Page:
Some of my pics:
    http://marius-fotografie.blogspot.com

  • http://www.canoncamerageek.com/ CanonGeek

    dps,

    As always you publish articles that are valuable to shooting professionals as well as aspiring enthusiasts. People ask me for camera advice all of the time because they magically expect to take great photos with expensive cameras and sometimes get disappointing results.
    Sometimes the simplest of accessories make a huge difference, like the addition of a remote release to use with a tripod. Like the previous comment by Tim suggests, there is a big drop off in quality and durability with non Original Equipment Manufactures remote shutter releases.
    Also, a bubble level is a great suggestion by Elliot. It’s handy, easy to bring along, affordable and great for architectural photography too in addition to landscape photography.

    Happy Shooting everyone!

  • http://www.studio-toffa.com Thorstein K. Berg

    If you’re shooting with a Nikon D800 many of these assessories is mandatory like tripod, cable release and filters if you want the best from the camera.

  • William

    When I shoot landscapes I make sure that I have a 4×6 or 5×7 picture frame matt. I use this because I saw a video of Ansel Adams and he used one to compose his photos before setting up his camera. Quite versatile in setting up a shot. You could use your hands and do the finger thing but I actually like the matt. It doesn’t take up any room in the bag because it is flat.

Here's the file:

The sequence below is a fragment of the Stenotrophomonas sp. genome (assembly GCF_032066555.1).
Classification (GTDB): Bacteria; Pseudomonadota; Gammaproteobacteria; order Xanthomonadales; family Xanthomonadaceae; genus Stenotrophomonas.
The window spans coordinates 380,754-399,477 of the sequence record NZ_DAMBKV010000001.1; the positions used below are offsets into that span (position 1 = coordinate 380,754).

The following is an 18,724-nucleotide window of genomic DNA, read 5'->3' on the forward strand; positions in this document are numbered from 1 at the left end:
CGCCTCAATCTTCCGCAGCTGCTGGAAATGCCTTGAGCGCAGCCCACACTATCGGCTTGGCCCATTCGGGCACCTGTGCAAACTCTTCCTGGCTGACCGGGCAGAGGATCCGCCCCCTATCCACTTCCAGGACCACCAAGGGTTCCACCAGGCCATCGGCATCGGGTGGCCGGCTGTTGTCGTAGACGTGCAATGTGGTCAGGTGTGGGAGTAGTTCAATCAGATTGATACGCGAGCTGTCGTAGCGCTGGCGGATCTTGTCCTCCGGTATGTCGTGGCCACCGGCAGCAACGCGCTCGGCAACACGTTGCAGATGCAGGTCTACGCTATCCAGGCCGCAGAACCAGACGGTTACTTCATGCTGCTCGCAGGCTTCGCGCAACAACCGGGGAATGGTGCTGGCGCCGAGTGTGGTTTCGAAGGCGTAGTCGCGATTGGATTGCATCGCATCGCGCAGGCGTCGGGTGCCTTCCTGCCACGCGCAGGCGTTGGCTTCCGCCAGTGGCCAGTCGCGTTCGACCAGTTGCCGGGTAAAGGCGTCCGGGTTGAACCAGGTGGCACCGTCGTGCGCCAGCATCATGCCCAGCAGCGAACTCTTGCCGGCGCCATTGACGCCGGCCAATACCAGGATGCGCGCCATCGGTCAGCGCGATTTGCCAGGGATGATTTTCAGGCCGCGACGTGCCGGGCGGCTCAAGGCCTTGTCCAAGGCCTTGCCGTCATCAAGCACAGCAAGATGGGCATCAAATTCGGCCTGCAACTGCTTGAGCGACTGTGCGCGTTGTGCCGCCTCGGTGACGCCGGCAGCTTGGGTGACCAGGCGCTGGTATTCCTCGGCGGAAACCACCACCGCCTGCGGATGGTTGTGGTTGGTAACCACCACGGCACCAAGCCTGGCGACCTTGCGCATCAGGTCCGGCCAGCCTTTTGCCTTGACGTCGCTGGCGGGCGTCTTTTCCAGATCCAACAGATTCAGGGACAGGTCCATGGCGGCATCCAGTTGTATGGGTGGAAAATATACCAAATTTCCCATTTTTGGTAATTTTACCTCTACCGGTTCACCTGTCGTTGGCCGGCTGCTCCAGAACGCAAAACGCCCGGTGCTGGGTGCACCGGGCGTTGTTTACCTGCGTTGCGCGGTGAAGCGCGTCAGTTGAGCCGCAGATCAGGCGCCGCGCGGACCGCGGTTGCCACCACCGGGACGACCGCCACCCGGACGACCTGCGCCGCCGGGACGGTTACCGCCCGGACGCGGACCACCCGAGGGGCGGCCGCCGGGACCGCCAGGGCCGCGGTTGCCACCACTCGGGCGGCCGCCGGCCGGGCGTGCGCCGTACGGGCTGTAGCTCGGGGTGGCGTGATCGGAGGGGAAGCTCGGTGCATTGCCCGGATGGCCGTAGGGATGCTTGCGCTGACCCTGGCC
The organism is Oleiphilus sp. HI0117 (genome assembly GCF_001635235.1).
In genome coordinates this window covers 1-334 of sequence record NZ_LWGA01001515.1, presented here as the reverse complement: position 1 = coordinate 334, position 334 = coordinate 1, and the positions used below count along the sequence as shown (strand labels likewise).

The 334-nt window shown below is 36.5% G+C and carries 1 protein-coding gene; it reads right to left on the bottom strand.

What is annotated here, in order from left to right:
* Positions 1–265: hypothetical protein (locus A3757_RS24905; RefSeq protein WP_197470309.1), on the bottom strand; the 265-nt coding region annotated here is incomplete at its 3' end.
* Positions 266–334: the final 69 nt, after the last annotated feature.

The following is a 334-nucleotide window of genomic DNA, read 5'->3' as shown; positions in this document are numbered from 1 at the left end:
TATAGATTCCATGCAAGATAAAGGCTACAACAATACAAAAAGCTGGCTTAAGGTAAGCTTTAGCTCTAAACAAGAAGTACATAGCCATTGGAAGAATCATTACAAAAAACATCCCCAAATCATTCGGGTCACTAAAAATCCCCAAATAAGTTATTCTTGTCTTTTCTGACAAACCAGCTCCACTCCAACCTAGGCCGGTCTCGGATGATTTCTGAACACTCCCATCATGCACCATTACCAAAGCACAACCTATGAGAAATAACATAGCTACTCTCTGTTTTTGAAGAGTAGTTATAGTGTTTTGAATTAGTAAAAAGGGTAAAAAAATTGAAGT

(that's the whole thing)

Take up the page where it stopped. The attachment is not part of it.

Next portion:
I use Cokin filters simply because I can use them on any lens that I have in my kit and I’m not spending lots of money on getting the same filter for different lenses. If I get a lens that doesn’t fit my adapter all I have to do is buy another adapter for less than US $20.
    Nice article by the way. Tripods are a slippery slope when you start looking. I thought I had a good one until I started traveling internationally. Now I have a short collapsible tripod that will fit in my suitcase. I took the one I had apart when I traveled last and my bag was always searched. Lesson learned. Look long and hard before committing to one tripod.

  • Bob Bevan Smith

    @martin esteves
    Image stabilisation is no substitute for a (good) tripod, even though it usually does a reasonable job. But the magic hours for landscapes are when light levels are low, near sunrise/sunset. That is when long exposures are needed.
    Make sure your tripod is rigid enough to take the full weight of your camera plus largest lens, then some.